KOKOMO, Ind. (AP) — A Kokomo couple is calling for cameras in special education classrooms following an investigation into injuries their autistic son suffered in school last year.

Leslie and Daniel Brannon and other parents of children with special needs say the cameras would allow school officials and investigators to see what happened if a child is injured at school.

But educators and advocates fear they would trample on the rights of teachers and other students.

Many schools place cameras in hallways and on school buses to help monitor students’ behavior. Parents aren’t allowed to view the footage because of the privacy rights of other students caught on camera.

School administrators tell the Kokomo Tribune http://bit.ly/1dJj9Sn that they already have procedures in place to handle any allegations of wrongdoing in the classroom.

NOPD: poor handling of sex crimes and child abuse complaints

Indifference to Child Abuse
Russell Johnson and son Rida

NOPD to cite officers who quickly closed child abuse complaint case

NEW ORLEANS – A child abuse complaint filed by Russell Johnson on behalf of his 6-year-old autistic son has been closed without arrests, but action is being taken against the New Orleans police officers who conducted the original investigation.

Rida Johnson, whose autistic condition renders him unable to speak, had a large bruise over his eye when his father picked him up from school one day last year.

Despite his disappointment, Russell Johnson was encouraged this week to see the New Orleans Police Department take action against the officers who failed to properly investigate his original call.

“I was very pleased and very happy to see that finally someone really took a look at the facts and the conduct of the people involved and did what was correct, did the right thing,” Johnson said.

Johnson received a letter from the police department stating that Officer Kimara Woods was found in violation of professionalism for her cursory investigation, taking less than 24 hours to basically close the case without further action.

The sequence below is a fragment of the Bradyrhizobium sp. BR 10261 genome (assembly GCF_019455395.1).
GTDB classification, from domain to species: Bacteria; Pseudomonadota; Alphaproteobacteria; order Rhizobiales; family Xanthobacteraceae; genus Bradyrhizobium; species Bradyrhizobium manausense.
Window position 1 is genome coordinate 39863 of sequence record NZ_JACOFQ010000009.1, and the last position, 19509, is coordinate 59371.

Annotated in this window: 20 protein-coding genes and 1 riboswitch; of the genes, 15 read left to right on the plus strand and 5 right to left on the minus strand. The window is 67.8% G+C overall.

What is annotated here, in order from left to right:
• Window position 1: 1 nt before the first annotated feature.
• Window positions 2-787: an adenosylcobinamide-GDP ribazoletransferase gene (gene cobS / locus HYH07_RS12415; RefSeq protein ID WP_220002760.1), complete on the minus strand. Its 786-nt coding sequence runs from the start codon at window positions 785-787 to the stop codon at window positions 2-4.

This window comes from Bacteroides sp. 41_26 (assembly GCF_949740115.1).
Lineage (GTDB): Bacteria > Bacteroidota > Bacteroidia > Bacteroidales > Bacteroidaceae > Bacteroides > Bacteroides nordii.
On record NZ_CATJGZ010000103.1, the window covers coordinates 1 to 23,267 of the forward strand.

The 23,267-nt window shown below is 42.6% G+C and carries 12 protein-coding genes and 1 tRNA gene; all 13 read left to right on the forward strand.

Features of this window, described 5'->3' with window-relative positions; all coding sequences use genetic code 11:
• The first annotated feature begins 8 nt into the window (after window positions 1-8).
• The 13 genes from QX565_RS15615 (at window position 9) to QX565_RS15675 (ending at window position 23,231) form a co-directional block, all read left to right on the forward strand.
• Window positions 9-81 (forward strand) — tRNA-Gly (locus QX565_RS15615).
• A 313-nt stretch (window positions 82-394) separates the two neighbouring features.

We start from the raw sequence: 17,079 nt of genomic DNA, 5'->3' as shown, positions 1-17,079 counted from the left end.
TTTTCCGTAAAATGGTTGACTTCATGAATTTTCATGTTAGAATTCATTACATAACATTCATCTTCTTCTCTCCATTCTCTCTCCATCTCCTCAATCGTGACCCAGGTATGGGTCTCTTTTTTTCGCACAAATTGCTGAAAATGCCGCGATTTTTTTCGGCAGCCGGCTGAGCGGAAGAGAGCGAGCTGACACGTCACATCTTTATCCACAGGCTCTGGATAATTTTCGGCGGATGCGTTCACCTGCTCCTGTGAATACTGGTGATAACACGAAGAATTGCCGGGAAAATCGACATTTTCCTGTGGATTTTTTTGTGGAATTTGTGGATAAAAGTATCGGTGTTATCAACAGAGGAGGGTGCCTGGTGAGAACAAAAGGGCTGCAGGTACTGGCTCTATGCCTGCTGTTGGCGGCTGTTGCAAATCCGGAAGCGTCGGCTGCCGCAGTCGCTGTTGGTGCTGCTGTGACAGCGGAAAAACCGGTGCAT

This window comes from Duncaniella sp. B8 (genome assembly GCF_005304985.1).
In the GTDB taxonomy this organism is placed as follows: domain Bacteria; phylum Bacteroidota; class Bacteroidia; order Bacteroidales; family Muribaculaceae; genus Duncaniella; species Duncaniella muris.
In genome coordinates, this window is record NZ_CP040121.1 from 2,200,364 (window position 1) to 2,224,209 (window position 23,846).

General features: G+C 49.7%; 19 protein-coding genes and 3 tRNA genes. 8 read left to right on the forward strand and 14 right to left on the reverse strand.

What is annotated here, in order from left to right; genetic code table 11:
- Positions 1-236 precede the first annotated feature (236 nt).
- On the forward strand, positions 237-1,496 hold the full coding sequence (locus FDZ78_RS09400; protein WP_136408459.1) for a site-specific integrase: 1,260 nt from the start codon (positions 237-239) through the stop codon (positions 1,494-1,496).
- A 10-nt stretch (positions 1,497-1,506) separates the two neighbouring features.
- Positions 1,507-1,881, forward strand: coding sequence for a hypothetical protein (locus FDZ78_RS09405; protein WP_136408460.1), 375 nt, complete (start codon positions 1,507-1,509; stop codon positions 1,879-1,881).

In addition, Woods’ supervisors were cited because it took more than a day to respond to Johnson’s call to police. Now that PIB has found the officers in violation of departmental policy, the case will now go before a commanding officer to determine the penalties.

Woods’ attorney, Donovan Livaccari of the Fraternal Order of Police, said it would be premature to comment because Woods’ penalty has not been determined. He said the discipline could range from a reprimand to a 10-day suspension.

Johnson’s complaint came after a scathing audit revealed poor handling of hundreds of sex crimes and child abuse complaints. In shoring up the deficiencies, Police Chief Michael Harrison this week changed the commander of that unit.

Johnson said that when he originally called the NOPD last August to investigate what happened to his son, a troubling sequence of events left him wondering if he was getting the same lax treatment as the hundreds of other victims who received little or no investigation after reporting sexual assaults and child abuse over the past three years.

“The toughest part is anytime a parent has to go through something where they have a defenseless child that has something like that happen to him,” Johnson said. “To have someone do that type of physical harm to him. It sends you through a lot of emotions and a lot of despair.”

The school that Johnson attended, Capdau Charter, did not return calls for comment.

Girl helps paramedics through sign language

Girl helped Paramedics
Yesenia Diosdado accepting award from Paramedics

Ten-year-old Yesenia Diosdado is revising an English assignment. But it turns out the language that’s proven to be most valuable is the one she knows that’s silent. Yesenia’s mother started teaching her sign language when she was just a year old.

“I have always explained to my kids — even if you may never use it — the importance of sign language is everywhere,” her mother Susan Mulidore told CBS News.

A little over a week ago Yesenia found out her mother was right all along. She was playing outside with a friend in Lenexa, Kansas. “I heard a weird sound so I wanted to go look,” she told CBS News.

It turned out the sounds and commotion were a car accident. Yesenia saw the paramedics trying to talk to a woman who’d been hurt and was still in the car. She could see they were having trouble communicating. That was until the brave girl rushed in and started signing with her. “Are you hurt?” she asked the woman using her hands.

The woman told her that she was indeed injured, and with Yesenia’s help also instructed the paramedics which hospital she wished to be admitted to.

“We would not have even been able to establish what her injuries were without significant delays of having to establish another means of communication,” said Chris Winger, one of the paramedics who was present at the scene of the accident.

While it turns out the woman wasn’t seriously hurt, Yesenia did help ease the transfer to the hospital. In recognition of her heroic efforts, the paramedics presented her with a certificate and medal of appreciation. While Yesenia was surprised by all the attention, it’s now undeniable that learning sign language was well worth the effort.

“Just knowing the simple alphabet of sign language can be a huge benefit, especially in a situation like this,” said her mother.